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How 'bout the Globes predictors?

July 07, 2006

The Hollywood Foreign Press Assn.'s January award show has always been considered -- rightly or wrongly -- as a harbinger for the Oscars. But now these journalists from such cultural hotbeds as Serbia, Bangladesh and Norway are developing something of a track record for picking Emmy nominees.

In January, the group awarded its golden statuettes to new TV stars Steve Carell ("The Office"), Geena Davis ("Commander in Chief") and Sandra Oh ("Grey's Anatomy"); all were nominated for top Emmy Awards. The group also championed Hugh Laurie, whose show "House" was fully recognized by the Emmy voters, even if his individual contributions were ignored.

They did miss the mark on a few shows, however: In the category of lead actress in a comedy, they nominated the "Desperate Housewives" and Mary-Louise Parker for "Weeds" -- all women who were shut out of this year's Emmy race. They also bestowed honors on "Lost" and "Desperate Housewives," shows that were largely overlooked Thursday.

Not about to be shoved into a closet

The long arm of megastar Tom Cruise does not extend to Emmy voters, who nominated the "Trapped in the Closet" episode of Comedy Central's "South Park" for outstanding animated program, for programs less than one hour.

The episode takes a big satirical swipe at the Church of Scientology, of which Cruise is a devotee.

The "Trapped in the Closet" installment, which first aired last November, sparked a firestorm when Comedy Central yanked a scheduled March repeat, allegedly because Cruise threatened to halt his promotional activities for Paramount's "Mission: Impossible III." (Both Comedy Central and Paramount are owned by Viacom Inc.)

Cruise later denied that he made any such threat, adding that he was not even aware of the episode.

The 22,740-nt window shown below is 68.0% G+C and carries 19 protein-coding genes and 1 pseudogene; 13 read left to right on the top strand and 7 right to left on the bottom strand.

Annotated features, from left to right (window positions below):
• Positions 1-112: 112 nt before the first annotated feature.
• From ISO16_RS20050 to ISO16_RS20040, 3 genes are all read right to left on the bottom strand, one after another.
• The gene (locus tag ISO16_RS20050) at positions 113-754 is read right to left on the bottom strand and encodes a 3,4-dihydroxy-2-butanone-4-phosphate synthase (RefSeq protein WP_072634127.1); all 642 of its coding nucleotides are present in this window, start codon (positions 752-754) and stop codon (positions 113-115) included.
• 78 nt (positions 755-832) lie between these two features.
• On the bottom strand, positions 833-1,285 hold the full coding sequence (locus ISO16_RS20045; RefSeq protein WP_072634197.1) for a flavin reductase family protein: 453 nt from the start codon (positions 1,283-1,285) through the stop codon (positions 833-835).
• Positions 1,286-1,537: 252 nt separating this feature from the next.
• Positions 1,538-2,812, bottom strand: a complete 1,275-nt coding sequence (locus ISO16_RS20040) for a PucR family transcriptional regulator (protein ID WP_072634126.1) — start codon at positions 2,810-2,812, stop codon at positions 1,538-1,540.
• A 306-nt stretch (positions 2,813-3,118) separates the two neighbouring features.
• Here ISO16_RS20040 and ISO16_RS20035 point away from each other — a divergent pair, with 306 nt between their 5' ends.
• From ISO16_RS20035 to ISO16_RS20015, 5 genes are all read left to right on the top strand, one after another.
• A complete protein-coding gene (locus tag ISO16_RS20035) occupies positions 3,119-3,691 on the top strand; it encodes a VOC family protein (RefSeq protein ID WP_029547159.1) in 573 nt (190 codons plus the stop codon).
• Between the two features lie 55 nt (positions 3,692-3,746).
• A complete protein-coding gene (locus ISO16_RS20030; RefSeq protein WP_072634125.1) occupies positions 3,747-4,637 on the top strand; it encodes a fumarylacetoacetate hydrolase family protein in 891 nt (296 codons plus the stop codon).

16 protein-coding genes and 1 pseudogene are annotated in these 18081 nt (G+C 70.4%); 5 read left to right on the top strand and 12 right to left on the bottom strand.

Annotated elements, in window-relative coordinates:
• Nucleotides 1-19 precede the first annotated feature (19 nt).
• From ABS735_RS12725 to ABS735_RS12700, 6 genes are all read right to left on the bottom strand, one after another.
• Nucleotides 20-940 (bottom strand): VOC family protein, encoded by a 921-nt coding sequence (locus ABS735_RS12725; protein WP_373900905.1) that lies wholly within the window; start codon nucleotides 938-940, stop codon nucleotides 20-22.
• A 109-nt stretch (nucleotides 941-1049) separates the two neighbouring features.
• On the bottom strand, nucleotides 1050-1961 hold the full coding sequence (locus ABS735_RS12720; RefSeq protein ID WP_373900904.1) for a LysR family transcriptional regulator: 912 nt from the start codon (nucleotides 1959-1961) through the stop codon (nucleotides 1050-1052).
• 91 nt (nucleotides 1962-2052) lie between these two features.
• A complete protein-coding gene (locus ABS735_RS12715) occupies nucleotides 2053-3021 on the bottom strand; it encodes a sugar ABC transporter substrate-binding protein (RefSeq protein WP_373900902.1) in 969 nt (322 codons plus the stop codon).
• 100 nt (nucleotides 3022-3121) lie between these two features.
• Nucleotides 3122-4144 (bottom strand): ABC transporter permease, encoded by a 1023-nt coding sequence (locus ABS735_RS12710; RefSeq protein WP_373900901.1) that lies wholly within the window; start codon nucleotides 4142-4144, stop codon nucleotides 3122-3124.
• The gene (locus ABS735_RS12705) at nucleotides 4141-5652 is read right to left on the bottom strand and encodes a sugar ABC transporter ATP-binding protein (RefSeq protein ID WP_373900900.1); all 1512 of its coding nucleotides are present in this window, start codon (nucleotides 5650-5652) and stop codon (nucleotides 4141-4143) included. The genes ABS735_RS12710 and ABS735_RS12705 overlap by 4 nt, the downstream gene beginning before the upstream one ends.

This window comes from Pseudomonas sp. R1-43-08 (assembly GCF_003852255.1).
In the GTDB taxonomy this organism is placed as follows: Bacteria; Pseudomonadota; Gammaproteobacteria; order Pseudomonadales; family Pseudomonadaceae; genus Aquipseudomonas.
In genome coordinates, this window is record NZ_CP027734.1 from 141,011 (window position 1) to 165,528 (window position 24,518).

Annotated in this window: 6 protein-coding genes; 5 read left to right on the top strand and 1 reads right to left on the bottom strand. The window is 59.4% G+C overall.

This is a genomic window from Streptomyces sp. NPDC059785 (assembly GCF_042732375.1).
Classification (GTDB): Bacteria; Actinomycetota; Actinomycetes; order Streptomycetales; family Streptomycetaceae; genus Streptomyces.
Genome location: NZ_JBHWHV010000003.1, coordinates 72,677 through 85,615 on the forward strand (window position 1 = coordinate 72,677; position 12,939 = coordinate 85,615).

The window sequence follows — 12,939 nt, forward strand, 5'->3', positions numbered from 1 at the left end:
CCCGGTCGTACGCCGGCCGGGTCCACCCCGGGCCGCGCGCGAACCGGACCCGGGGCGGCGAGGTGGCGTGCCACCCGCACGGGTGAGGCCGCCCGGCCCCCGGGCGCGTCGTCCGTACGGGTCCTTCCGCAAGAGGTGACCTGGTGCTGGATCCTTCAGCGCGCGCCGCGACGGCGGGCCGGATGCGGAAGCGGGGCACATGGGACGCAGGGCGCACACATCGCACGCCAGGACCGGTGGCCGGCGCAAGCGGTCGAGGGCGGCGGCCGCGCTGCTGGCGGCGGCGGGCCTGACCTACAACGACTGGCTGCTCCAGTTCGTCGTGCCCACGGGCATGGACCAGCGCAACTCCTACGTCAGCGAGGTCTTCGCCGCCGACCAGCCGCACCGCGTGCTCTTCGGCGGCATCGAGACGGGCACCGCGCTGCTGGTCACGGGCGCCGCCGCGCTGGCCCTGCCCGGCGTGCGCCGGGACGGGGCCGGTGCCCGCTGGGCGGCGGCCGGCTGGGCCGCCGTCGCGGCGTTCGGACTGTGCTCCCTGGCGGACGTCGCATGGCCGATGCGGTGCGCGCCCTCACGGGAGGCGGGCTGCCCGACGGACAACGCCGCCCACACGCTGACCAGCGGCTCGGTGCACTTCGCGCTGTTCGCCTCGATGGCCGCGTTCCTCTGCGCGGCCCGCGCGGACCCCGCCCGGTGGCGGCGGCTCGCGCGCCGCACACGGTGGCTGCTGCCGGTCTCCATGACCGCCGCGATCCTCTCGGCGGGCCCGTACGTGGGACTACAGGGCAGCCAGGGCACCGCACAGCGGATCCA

More applause for school musical

TV academy members have joined kids all over America singing "Breaking Free" from the music-TV phenom "High School Musical," the $5-million Disney Channel movie that has drawn record ratings for the cable channel and sparked a hit album. The TV movie, about two high school students bucking the social hierarchy to try out for the school's winter production, nabbed six nominations, including outstanding children's program, choreography, music and lyrics.

Nominations are a family affair

Two families -- the Sheens and the Sutherlands -- had lots to celebrate Thursday: Charlie Sheen earned a nomination for lead actor in a comedy for "Two and a Half Men," while father, Martin Sheen, got a lead actor in a drama nod for playing President Bartlet on "The West Wing." Kiefer Sutherland was nominated for lead actor in a drama for "24," while dad Donald was recognized for his work on the miniseries "Human Trafficking."

Sept. 11's Flight 93 earns admiration

Two of the made for TV movie nominees focused on the passengers aboard Flight 93 who seized control of the highjacked plane back from terrorists: A&E's "Flight 93" and Discovery's "The Flight That Fought Back."

Greg Braxton, Susan King and Rachel Abramowitz contributed to this report.

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